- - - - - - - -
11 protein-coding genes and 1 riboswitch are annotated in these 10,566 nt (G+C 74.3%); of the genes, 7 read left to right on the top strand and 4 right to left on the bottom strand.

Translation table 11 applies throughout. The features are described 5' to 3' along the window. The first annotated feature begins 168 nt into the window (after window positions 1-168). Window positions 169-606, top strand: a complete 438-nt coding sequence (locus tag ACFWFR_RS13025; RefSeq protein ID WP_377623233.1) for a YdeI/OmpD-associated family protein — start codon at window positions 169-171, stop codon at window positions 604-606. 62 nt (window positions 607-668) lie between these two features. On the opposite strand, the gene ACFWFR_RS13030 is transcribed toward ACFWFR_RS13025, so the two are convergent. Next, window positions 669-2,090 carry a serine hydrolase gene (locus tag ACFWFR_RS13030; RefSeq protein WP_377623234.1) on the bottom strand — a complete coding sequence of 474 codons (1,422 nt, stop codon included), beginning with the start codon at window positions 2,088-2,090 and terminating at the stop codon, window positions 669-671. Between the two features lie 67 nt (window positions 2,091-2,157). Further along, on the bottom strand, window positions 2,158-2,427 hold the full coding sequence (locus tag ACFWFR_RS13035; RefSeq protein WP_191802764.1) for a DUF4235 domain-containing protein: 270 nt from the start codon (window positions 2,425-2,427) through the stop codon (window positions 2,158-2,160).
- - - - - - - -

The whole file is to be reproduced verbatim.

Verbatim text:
11 protein-coding genes and 1 riboswitch are annotated in these 10,566 nt (G+C 74.3%); of the genes, 7 read left to right on the top strand and 4 right to left on the bottom strand.

Translation table 11 applies throughout. The features are described 5' to 3' along the window. The first annotated feature begins 168 nt into the window (after window positions 1-168). Window positions 169-606, top strand: a complete 438-nt coding sequence (locus tag ACFWFR_RS13025; RefSeq protein ID WP_377623233.1) for a YdeI/OmpD-associated family protein — start codon at window positions 169-171, stop codon at window positions 604-606. 62 nt (window positions 607-668) lie between these two features. On the opposite strand, the gene ACFWFR_RS13030 is transcribed toward ACFWFR_RS13025, so the two are convergent. Next, window positions 669-2,090 carry a serine hydrolase gene (locus tag ACFWFR_RS13030; RefSeq protein WP_377623234.1) on the bottom strand — a complete coding sequence of 474 codons (1,422 nt, stop codon included), beginning with the start codon at window positions 2,088-2,090 and terminating at the stop codon, window positions 669-671. Between the two features lie 67 nt (window positions 2,091-2,157). Further along, on the bottom strand, window positions 2,158-2,427 hold the full coding sequence (locus tag ACFWFR_RS13035; RefSeq protein WP_191802764.1) for a DUF4235 domain-containing protein: 270 nt from the start codon (window positions 2,425-2,427) through the stop codon (window positions 2,158-2,160).